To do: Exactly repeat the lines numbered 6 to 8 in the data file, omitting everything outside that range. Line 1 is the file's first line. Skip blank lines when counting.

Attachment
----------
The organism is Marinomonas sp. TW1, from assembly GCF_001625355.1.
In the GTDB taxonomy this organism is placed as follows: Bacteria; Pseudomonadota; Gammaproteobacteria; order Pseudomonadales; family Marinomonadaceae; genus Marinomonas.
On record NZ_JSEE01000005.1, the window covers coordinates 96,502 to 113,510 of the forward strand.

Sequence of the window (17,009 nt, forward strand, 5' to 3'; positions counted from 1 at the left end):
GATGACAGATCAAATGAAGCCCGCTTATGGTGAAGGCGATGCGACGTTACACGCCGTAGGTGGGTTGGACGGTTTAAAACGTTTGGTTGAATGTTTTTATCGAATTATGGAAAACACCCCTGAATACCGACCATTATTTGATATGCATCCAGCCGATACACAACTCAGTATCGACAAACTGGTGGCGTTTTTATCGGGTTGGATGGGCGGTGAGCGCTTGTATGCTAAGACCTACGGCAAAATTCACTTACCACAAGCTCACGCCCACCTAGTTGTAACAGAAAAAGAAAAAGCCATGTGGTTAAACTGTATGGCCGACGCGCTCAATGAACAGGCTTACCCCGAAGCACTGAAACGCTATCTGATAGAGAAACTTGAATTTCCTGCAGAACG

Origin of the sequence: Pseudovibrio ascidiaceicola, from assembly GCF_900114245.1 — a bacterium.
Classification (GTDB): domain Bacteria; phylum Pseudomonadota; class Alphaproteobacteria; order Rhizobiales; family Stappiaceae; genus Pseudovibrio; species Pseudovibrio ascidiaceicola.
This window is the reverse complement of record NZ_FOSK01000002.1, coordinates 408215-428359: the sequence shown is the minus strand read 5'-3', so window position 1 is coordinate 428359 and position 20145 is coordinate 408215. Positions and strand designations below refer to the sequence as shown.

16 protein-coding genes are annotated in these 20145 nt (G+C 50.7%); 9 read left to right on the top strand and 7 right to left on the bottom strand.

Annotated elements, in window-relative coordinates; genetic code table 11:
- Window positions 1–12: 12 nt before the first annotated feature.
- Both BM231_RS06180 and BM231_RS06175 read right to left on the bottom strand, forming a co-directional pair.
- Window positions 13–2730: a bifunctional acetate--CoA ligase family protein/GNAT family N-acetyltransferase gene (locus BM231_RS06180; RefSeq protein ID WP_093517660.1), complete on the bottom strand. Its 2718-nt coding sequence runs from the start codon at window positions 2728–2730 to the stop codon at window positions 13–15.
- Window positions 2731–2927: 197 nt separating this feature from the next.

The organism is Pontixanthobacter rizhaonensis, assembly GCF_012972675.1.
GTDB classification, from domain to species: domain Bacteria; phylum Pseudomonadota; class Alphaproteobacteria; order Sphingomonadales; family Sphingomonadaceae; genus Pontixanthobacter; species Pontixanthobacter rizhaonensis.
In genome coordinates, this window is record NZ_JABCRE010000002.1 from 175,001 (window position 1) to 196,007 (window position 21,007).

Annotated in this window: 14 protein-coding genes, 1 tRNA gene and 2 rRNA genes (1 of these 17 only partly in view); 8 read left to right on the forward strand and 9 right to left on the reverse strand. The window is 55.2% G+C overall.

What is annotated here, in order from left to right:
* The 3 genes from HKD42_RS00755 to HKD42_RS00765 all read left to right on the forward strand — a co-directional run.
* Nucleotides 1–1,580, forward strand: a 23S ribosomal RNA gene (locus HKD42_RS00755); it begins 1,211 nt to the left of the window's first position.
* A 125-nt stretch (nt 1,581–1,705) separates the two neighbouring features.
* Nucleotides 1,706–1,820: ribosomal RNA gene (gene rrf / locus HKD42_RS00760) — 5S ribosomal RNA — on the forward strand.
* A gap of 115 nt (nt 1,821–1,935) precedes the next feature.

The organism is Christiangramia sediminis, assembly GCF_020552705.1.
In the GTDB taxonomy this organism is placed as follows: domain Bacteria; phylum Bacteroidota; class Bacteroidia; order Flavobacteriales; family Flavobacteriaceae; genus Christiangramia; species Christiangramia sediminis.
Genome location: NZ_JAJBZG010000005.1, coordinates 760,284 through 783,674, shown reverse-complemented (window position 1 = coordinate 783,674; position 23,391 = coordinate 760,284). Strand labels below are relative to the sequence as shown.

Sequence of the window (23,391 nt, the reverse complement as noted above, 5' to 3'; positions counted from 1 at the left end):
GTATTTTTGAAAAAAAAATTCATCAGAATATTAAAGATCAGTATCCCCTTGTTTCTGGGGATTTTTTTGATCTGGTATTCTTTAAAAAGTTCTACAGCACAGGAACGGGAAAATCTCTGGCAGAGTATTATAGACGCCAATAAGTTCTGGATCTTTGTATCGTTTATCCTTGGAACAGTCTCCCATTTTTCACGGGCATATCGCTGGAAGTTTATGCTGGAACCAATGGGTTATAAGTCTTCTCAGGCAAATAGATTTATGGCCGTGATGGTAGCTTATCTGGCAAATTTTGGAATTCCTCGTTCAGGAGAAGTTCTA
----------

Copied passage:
Origin of the sequence: Pseudovibrio ascidiaceicola, from assembly GCF_900114245.1 — a bacterium.
Classification (GTDB): domain Bacteria; phylum Pseudomonadota; class Alphaproteobacteria; order Rhizobiales; family Stappiaceae; genus Pseudovibrio; species Pseudovibrio ascidiaceicola.
This window is the reverse complement of record NZ_FOSK01000002.1, coordinates 408215-428359: the sequence shown is the minus strand read 5'-3', so window position 1 is coordinate 428359 and position 20145 is coordinate 408215. Positions and strand designations below refer to the sequence as shown.